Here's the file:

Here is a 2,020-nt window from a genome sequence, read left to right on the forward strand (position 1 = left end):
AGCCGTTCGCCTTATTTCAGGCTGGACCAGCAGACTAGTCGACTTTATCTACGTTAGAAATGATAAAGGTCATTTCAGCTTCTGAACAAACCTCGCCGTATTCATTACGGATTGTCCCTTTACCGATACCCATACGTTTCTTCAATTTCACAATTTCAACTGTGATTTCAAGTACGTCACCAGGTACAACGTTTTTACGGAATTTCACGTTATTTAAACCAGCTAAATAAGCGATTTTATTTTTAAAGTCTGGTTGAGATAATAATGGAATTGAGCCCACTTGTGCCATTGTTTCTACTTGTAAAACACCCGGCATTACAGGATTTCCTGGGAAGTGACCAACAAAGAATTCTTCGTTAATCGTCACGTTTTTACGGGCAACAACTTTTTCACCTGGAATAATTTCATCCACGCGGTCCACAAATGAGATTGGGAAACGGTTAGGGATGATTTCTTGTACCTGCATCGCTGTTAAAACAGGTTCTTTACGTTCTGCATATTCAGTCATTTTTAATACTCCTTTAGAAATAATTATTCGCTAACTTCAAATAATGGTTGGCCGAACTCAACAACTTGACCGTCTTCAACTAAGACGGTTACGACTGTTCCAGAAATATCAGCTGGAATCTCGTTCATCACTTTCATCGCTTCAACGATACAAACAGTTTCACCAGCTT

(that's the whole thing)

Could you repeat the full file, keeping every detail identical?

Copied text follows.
Here is a 2,020-nt window from a genome sequence, read left to right on the forward strand (position 1 = left end):
AGCCGTTCGCCTTATTTCAGGCTGGACCAGCAGACTAGTCGACTTTATCTACGTTAGAAATGATAAAGGTCATTTCAGCTTCTGAACAAACCTCGCCGTATTCATTACGGATTGTCCCTTTACCGATACCCATACGTTTCTTCAATTTCACAATTTCAACTGTGATTTCAAGTACGTCACCAGGTACAACGTTTTTACGGAATTTCACGTTATTTAAACCAGCTAAATAAGCGATTTTATTTTTAAAGTCTGGTTGAGATAATAATGGAATTGAGCCCACTTGTGCCATTGTTTCTACTTGTAAAACACCCGGCATTACAGGATTTCCTGGGAAGTGACCAACAAAGAATTCTTCGTTAATCGTCACGTTTTTACGGGCAACAACTTTTTCACCTGGAATAATTTCATCCACGCGGTCCACAAATGAGATTGGGAAACGGTTAGGGATGATTTCTTGTACCTGCATCGCTGTTAAAACAGGTTCTTTACGTTCTGCATATTCAGTCATTTTTAATACTCCTTTAGAAATAATTATTCGCTAACTTCAAATAATGGTTGGCCGAACTCAACAACTTGACCGTCTTCAACTAAGACGGTTACGACTGTTCCAGAAATATCAGCTGGAATCTCGTTCATCACTTTCATCGCTTCAACGATACAAACAGTTTCACCAGCTT